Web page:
Suicide awareness month: signs, prevention

September dedicated to shining light on, destigmatizing suicide

There is a boy in your organic chemistry class. He smiles through the lectures and aces all of the exams. You wonder how he stays so positive. On the inside, he is struggling with the intense pressure to be perfect. 

There is a girl sitting at the table next to you at Starbucks. She drinks her coffee while reading a book. Reading is her escape from the harshness of reality. 

You never know what someone else is going through. How someone expresses their feelings on the outside may not be the way they feel on the inside. 

This is why September is recognized  as suicide awareness month. Suicide awareness month was created to raise awareness about suicide while also helping to destigmatize it. 

Suicide is the second leading cause of death for people between the ages of 10 and 34, and the 10th leading cause of death in the U.S. according to the CDC. 

The majority of college students are in this age group.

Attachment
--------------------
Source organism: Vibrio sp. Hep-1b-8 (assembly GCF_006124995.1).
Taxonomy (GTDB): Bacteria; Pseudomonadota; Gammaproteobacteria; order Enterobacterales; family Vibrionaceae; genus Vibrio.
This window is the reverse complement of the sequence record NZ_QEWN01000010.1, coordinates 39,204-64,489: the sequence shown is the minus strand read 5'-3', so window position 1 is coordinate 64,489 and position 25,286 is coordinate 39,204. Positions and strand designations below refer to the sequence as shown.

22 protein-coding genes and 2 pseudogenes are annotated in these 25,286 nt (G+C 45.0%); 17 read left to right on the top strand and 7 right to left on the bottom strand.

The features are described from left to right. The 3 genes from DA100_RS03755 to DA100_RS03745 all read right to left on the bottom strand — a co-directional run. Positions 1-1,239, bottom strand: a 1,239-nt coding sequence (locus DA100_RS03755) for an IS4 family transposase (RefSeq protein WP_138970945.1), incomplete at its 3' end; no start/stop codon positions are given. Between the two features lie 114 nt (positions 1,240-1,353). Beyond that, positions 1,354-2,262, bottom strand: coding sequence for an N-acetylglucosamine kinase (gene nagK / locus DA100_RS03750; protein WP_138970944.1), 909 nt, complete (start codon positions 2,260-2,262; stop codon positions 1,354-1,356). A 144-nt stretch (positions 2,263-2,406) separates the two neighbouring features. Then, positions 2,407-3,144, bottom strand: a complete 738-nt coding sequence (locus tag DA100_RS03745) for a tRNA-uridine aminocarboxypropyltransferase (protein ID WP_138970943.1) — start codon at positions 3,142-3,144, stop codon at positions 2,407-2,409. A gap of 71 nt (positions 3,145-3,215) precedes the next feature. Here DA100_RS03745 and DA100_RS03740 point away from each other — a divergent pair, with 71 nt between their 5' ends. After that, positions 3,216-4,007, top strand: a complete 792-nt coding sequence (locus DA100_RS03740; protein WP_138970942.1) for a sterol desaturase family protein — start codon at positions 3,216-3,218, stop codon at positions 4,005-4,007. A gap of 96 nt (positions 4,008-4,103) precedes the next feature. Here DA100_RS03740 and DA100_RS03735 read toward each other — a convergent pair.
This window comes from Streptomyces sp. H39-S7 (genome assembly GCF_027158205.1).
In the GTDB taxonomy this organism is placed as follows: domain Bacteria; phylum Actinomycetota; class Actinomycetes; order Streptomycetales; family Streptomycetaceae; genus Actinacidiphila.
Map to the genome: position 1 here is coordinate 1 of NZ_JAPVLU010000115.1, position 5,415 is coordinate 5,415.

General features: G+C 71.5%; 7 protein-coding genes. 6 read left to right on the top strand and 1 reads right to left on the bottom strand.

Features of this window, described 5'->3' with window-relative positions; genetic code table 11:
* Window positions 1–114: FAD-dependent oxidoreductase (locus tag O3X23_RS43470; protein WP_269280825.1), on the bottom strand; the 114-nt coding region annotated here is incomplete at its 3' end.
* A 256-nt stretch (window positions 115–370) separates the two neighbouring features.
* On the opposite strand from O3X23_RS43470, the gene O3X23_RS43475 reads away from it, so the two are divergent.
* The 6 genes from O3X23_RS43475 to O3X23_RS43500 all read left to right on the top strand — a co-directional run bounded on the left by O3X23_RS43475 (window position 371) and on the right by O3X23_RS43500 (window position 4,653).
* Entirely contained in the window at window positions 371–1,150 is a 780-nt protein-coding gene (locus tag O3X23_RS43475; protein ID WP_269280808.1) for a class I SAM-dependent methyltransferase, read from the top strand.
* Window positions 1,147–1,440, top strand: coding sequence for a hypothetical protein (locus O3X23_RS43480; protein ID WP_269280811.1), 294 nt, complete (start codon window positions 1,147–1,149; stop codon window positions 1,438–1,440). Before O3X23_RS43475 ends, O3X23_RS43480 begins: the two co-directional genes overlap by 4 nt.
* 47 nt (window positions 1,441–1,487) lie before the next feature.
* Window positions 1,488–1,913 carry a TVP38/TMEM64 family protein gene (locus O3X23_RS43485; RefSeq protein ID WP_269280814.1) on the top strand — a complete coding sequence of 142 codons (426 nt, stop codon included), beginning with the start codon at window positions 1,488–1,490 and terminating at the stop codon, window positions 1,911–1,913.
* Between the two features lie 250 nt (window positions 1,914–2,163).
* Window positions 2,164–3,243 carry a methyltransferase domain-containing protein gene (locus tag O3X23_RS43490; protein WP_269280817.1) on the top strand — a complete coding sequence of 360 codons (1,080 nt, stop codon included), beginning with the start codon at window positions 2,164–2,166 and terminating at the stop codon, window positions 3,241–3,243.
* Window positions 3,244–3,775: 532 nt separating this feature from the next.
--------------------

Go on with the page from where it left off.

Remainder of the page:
This means our classmates or even friends could be dealing with suicidalthoughts and need help. 

According to Bridges to Recovery, some of the signs someone is having suicidal thoughts are substance abuse, talking about emptiness, giving away personal items and socially withdrawing. 

Knowing these signs and taking action could save someone’s life. 

David Hernandez, a sophomore biology pre-med major, said managing the stress of school and a demanding job caused his mental health to suffer, but a kind classmate gave him hope. 

“Like many students, I struggled with thoughts of depression and hopelessness […] I was questioning myself, introducing negative thoughts and bottling up my emotions,” Hernandez said. “The memory that turned it around, a memory I will never forget, was an instance where a peer of mine in a laboratory noticed me in a time of distress and asked me how I felt.” 

Many students have stories or know someone with similar stories to Hernandez’s. 

Hanna Flynn, a sophomore business administration major, believes spreading awareness about suicide is crucial for college students. 

“My close friend committed suicide years ago. Before then I didn’t realize how important it was to look for the signs,” Flynn said. “You never know when someone may be feeling that way, but there are things you can do to help.”

ULM’s Counseling Center has free resources that educate students, prevent suicide and help students with suicidal thoughts. 

Britannia Johnson, a licensed professional counselor, encourages students who need help to contact the Counseling Center. 

“If a student is struggling with suicidal thoughts, they are encouraged to schedule an appointment with a counselor as soon as possible,” Johnson said. “In the instance of an emergency, counselors can be reached through the ULM Police Department.”